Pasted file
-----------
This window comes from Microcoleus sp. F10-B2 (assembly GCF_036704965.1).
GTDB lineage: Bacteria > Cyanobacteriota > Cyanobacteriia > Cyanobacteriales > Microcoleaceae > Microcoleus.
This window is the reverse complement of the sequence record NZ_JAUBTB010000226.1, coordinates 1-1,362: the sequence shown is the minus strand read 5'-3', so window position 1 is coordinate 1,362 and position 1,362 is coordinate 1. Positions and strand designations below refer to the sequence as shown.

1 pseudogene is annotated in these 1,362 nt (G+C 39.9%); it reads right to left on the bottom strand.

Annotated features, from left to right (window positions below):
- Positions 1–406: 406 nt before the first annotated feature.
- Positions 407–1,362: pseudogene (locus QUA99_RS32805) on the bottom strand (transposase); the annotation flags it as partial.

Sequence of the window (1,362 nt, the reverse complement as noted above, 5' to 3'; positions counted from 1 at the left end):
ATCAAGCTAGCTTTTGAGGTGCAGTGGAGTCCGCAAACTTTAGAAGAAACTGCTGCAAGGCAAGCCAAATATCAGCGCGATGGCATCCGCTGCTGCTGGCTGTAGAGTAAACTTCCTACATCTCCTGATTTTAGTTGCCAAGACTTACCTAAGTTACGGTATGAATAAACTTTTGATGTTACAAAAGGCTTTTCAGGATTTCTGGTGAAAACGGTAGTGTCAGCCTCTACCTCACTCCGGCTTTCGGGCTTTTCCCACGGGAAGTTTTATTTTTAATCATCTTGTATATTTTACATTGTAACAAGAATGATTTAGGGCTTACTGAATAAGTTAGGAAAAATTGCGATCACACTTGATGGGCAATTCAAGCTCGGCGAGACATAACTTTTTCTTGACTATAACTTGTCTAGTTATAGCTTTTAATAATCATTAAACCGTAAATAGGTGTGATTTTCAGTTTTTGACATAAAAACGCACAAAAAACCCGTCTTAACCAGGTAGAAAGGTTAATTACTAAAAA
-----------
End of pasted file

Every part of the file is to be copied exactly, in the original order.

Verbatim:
This window comes from Microcoleus sp. F10-B2 (assembly GCF_036704965.1).
GTDB lineage: Bacteria > Cyanobacteriota > Cyanobacteriia > Cyanobacteriales > Microcoleaceae > Microcoleus.
This window is the reverse complement of the sequence record NZ_JAUBTB010000226.1, coordinates 1-1,362: the sequence shown is the minus strand read 5'-3', so window position 1 is coordinate 1,362 and position 1,362 is coordinate 1. Positions and strand designations below refer to the sequence as shown.

1 pseudogene is annotated in these 1,362 nt (G+C 39.9%); it reads right to left on the bottom strand.

Annotated features, from left to right (window positions below):
- Positions 1–406: 406 nt before the first annotated feature.
- Positions 407–1,362: pseudogene (locus QUA99_RS32805) on the bottom strand (transposase); the annotation flags it as partial.

Sequence of the window (1,362 nt, the reverse complement as noted above, 5' to 3'; positions counted from 1 at the left end):
ATCAAGCTAGCTTTTGAGGTGCAGTGGAGTCCGCAAACTTTAGAAGAAACTGCTGCAAGGCAAGCCAAATATCAGCGCGATGGCATCCGCTGCTGCTGGCTGTAGAGTAAACTTCCTACATCTCCTGATTTTAGTTGCCAAGACTTACCTAAGTTACGGTATGAATAAACTTTTGATGTTACAAAAGGCTTTTCAGGATTTCTGGTGAAAACGGTAGTGTCAGCCTCTACCTCACTCCGGCTTTCGGGCTTTTCCCACGGGAAGTTTTATTTTTAATCATCTTGTATATTTTACATTGTAACAAGAATGATTTAGGGCTTACTGAATAAGTTAGGAAAAATTGCGATCACACTTGATGGGCAATTCAAGCTCGGCGAGACATAACTTTTTCTTGACTATAACTTGTCTAGTTATAGCTTTTAATAATCATTAAACCGTAAATAGGTGTGATTTTCAGTTTTTGACATAAAAACGCACAAAAAACCCGTCTTAACCAGGTAGAAAGGTTAATTACTAAAAA